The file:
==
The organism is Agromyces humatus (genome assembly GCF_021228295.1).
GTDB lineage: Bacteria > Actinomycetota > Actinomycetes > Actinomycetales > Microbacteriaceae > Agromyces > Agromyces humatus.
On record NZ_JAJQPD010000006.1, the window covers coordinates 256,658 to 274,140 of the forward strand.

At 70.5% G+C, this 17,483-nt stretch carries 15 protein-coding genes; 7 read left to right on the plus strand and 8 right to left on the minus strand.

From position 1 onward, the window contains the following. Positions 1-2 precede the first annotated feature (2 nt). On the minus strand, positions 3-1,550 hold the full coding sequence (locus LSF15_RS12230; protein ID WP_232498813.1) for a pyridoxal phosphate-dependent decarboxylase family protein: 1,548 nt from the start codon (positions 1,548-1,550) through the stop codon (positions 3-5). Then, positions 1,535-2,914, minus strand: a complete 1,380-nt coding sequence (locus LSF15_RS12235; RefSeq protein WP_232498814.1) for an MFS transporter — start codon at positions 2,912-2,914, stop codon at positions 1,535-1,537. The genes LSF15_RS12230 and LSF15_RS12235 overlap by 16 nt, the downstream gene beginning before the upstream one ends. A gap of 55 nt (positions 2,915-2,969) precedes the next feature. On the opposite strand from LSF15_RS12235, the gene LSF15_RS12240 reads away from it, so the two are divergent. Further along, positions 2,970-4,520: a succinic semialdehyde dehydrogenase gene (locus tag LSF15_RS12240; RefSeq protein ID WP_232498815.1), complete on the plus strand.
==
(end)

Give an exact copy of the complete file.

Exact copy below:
The organism is Agromyces humatus (genome assembly GCF_021228295.1).
GTDB lineage: Bacteria > Actinomycetota > Actinomycetes > Actinomycetales > Microbacteriaceae > Agromyces > Agromyces humatus.
On record NZ_JAJQPD010000006.1, the window covers coordinates 256,658 to 274,140 of the forward strand.

At 70.5% G+C, this 17,483-nt stretch carries 15 protein-coding genes; 7 read left to right on the plus strand and 8 right to left on the minus strand.

From position 1 onward, the window contains the following. Positions 1-2 precede the first annotated feature (2 nt). On the minus strand, positions 3-1,550 hold the full coding sequence (locus LSF15_RS12230; protein ID WP_232498813.1) for a pyridoxal phosphate-dependent decarboxylase family protein: 1,548 nt from the start codon (positions 1,548-1,550) through the stop codon (positions 3-5). Then, positions 1,535-2,914, minus strand: a complete 1,380-nt coding sequence (locus LSF15_RS12235; RefSeq protein WP_232498814.1) for an MFS transporter — start codon at positions 2,912-2,914, stop codon at positions 1,535-1,537. The genes LSF15_RS12230 and LSF15_RS12235 overlap by 16 nt, the downstream gene beginning before the upstream one ends. A gap of 55 nt (positions 2,915-2,969) precedes the next feature. On the opposite strand from LSF15_RS12235, the gene LSF15_RS12240 reads away from it, so the two are divergent. Further along, positions 2,970-4,520: a succinic semialdehyde dehydrogenase gene (locus tag LSF15_RS12240; RefSeq protein ID WP_232498815.1), complete on the plus strand.